You might want to sit down (or video chat) with your team and talk about the financial projections for your business. Make sure to adjust your projections for different scenarios. At the very least include a best-case, medium-case and worst-case scenario.

Make a plan for what actions you could take in each scenario. You can review your business against these projections at any stage and implement these plans at any time. Make sure to have a list of tasks that will need to be crossed off depending on what scenario you head towards.

It can also be worthwhile to talk to your bank once you’ve made these plans.

The government is advising businesses that they’re changing the rules around tax to help free up cash flow – and you could be eligible for some monetary support.

Supply Chain

COVID-19 is disruptive. You’re going to need to review your supply chain, and plan for different outcomes. You might not be able to get supplies from overseas sources, so it’s worth asking around now to see who you could find as a backup option. Having a little previous interaction with a local supplier could really help you secure that link, if sh*t really hits the fan. Ask yourself “what would happen if X”? There could be flow-on effects you haven’t considered yet, so get your thinking cap on.

Leave and Isolation

Your policies around sick leave are important right now. Have you reviewed them recently?

If any of your employees have been overseas recently, they’re required by the government to self-isolate for 14 days. You’ll need to account for that, and remember that the government has included these circumstances in it’s support package, so if you experience a 30 percent decline in revenue for any month between January and June 2020, click this link to apply for some help.

Extra assistance from the government should help you keep afloat if you’ve got wages to pay and sick leave to dish out.

There’s a helpful and informative fact sheet on this topic here.

Mental Health and Well-being

Start with you

Stay open and communicate about how you’re feeling. Just as you’re preparing your business for times to get worse, make sure to take measures to look after your own mental health too. New Zealanders tend to have a “get on with it” attitude, it’s part of what makes us so hard working, but don’t neglect your emotional well-being and hauora hinengaro.

Lean on the Community

Ministry of Awesome will be hosting community events via Zoom to connect you all. There are also Facebook communities – if you’re curious in finding some, reach out anytime.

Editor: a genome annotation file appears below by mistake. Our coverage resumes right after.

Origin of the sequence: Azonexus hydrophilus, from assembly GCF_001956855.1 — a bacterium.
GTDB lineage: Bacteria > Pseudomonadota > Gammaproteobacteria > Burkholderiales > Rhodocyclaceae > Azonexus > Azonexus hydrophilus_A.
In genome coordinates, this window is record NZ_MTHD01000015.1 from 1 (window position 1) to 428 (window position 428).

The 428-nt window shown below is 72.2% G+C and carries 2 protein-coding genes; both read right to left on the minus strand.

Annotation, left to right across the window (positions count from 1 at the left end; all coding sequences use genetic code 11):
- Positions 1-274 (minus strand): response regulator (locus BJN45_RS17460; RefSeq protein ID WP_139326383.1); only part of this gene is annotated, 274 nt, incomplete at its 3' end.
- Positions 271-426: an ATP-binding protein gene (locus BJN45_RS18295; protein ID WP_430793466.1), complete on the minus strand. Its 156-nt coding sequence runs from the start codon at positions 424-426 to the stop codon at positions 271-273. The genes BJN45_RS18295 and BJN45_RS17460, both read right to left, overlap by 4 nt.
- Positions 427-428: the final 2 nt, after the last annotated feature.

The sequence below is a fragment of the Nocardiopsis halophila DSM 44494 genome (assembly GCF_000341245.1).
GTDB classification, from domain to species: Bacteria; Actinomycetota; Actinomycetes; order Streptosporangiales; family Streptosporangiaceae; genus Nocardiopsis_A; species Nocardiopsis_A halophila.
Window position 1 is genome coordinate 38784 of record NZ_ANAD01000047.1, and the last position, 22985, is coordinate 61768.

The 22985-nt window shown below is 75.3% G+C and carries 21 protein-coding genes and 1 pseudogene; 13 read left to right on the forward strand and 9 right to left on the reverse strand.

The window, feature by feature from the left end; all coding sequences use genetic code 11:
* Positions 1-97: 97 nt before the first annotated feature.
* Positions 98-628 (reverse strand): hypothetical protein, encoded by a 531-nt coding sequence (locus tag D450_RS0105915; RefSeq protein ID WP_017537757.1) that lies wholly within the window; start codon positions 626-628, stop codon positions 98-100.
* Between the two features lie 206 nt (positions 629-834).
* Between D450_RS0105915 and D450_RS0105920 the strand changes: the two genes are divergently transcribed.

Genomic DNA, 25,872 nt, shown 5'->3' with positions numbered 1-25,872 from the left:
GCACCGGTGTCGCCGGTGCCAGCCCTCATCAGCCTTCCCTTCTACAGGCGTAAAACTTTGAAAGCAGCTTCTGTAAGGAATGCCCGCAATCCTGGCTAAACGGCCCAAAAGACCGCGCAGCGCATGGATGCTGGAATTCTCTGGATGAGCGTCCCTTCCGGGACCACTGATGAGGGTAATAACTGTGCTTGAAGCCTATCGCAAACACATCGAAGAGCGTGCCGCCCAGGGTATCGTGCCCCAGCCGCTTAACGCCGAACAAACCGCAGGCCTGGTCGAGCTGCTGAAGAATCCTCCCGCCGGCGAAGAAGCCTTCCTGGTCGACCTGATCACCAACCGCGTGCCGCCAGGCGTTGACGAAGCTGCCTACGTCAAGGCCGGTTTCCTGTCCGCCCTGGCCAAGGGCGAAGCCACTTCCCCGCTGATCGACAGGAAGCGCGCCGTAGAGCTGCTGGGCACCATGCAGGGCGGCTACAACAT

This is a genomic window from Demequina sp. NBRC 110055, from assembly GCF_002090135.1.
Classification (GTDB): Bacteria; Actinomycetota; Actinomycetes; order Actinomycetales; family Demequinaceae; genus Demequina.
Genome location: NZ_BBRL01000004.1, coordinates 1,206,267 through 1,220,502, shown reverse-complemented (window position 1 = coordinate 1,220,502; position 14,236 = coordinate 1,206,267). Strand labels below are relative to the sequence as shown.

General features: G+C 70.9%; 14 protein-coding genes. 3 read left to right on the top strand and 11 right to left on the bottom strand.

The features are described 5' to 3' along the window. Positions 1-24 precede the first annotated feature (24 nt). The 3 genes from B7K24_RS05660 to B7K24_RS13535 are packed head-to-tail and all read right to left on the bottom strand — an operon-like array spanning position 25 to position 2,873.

Your emotional and mental health is important. It is normal to feel stressed or lonely when self-isolating, but there are some things you can do to feel better.

  • Reach out to your usual supports, like family and friends, and talk about how you feel.
  • Stick to a routine such as having regular mealtimes, bedtimes and exercising.
  • Keep in touch with friends and family over the phone, or social media.
  • Keep active. Physical exercise is good for your well-being, look for online classes or courses to help you do light exercise in your home.
  • Wanderble has a fantastic “NZ Lock-in” meditation practice they are trialing for free.  You can register for that here.

If you feel you are not coping, it is important to talk with a health professional. For support with grief, anxiety, distress or mental well-being, you can call or text 1737 – free, anytime, 24 hours a day, 7 days a week – to talk with a trained counsellor.


It may be a good time to keep your eye on your insurance policy. You should know what’s covered when it comes to business interruption and loss, who to contact about any issues you’re having, and when to contact them. Force majeure clauses are written for this very reason – so have a chat with your lawyer if you need to, and see what your options are.


How do you interface with customers? How do you communicate? Where are they coming from and what kind of marketing strategies can you employ to mitigate loss and keep things ticking along? Upfront communication about how orders may be affected is a good strategy. You should be proactive.

Authored by Mackenzie Dowson from Startup Dunedin with some edits from Ministry of Awesome.  Thanks again for sharing Mackenzie!